The Ctenohystrica is one of the three major lineages of rodents and contains diverse forms related to gundis, porcupines, and guinea pigs. Phylogenetic analyses of this group using mitochondrial and nuclear gene sequences confirm the monophyly of the infraorder Hystricognathi and most of its recognized subclades, including both the Neotropical caviomorphs and the African phiomorphs, which are recovered as sister groups. Molecular timetrees calibrated with 22 securely placed fossils indicate that hystricognath superfamilies originated in the Eocene and Oligocene and most families had appeared by the end of the Oligocene, ∼23Mya. Divergences leading to hystricognath genera took place in the Miocene and Pliocene, with a single exception. The naked mole-rat (Heterocephalus) diverged from other African mole-rats (Bathyergidae) in the early Oligocene (∼31.2Mya), when the four caviomorph superfamilies (Erethizonoidea and Cavioidea at 32.4Mya, Chinchilloidea and Octodontoidea at 32.8Mya) were first appearing in South America. The extended independent evolution of Heterocephalus suggested by this analysis prompted a closer examination of mole-rat characters. Heterocephalus indeed shares many characters with bathyergids, befitting their joint membership in the parvorder Bathyergomorphi and superfamily Bathyergoidea as well as their shared exploitation of subterranean lifestyles. However, a diverse array of cranial, dental, postcranial, external, and ecological characters distinguishes Heterocephalus from other African mole-rats. These differences equal or exceed those used to diagnose caviomorph families and justify recognizing the naked mole-rat in its own family, Heterocephalidae Landry, 1957. This taxonomic arrangement poses questions for the inter-relationships of fossil and extant mole-rats and brings time equivalence to the ranks assigned to the major clades of hystricognaths.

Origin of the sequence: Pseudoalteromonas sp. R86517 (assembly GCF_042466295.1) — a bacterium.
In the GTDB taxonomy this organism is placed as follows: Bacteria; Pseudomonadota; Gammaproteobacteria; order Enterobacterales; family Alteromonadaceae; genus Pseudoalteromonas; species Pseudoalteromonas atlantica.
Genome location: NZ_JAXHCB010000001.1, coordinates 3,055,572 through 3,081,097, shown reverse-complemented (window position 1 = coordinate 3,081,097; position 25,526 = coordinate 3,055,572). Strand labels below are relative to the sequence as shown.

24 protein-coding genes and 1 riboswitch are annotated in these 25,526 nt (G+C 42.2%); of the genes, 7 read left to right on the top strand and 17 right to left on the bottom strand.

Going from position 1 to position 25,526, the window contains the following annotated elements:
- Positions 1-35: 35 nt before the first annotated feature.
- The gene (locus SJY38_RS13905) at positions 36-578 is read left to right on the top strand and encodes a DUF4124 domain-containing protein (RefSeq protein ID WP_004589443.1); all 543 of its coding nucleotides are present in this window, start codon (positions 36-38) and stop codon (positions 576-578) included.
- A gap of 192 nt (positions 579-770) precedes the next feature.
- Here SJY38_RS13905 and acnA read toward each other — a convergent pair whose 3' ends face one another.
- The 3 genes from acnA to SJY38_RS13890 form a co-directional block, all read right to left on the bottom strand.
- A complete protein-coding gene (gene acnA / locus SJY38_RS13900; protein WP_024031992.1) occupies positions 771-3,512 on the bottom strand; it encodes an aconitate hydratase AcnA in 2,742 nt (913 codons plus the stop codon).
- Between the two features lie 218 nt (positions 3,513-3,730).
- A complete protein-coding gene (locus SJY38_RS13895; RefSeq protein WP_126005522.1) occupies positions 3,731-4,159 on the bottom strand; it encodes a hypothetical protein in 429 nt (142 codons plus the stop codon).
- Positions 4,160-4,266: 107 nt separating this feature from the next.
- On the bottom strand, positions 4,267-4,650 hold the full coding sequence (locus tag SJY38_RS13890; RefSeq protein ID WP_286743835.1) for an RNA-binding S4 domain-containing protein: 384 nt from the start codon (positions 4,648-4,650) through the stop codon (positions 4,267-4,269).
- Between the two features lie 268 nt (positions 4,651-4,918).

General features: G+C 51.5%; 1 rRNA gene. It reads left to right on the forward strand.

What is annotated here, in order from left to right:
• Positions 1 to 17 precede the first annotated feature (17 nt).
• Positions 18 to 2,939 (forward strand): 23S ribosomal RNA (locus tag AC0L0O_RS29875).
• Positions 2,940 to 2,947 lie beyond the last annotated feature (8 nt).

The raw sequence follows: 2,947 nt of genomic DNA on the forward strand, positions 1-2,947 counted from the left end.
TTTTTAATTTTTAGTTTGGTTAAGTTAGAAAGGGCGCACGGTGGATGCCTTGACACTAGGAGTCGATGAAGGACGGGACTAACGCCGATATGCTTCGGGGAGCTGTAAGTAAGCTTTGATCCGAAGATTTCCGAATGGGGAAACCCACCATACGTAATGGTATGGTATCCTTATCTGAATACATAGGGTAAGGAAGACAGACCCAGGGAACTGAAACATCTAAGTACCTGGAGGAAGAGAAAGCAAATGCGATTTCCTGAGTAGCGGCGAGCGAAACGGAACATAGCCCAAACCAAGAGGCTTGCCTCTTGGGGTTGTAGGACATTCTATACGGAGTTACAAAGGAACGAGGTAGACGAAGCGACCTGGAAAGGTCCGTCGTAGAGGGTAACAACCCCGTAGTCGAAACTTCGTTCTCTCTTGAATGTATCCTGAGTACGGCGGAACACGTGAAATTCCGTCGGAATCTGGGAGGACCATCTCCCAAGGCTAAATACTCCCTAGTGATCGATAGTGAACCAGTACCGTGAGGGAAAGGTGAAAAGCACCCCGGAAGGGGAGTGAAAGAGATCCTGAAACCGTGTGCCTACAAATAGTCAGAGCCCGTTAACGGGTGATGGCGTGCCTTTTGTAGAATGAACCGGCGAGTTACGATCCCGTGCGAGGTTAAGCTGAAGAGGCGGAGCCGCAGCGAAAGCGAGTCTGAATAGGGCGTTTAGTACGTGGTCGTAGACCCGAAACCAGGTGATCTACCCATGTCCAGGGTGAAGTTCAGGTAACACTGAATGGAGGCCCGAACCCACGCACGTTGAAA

- Molecular dating
ASJC Scopus subject areas
- Ecology, Evolution, Behavior and Systematics
- Animal Science and Zoology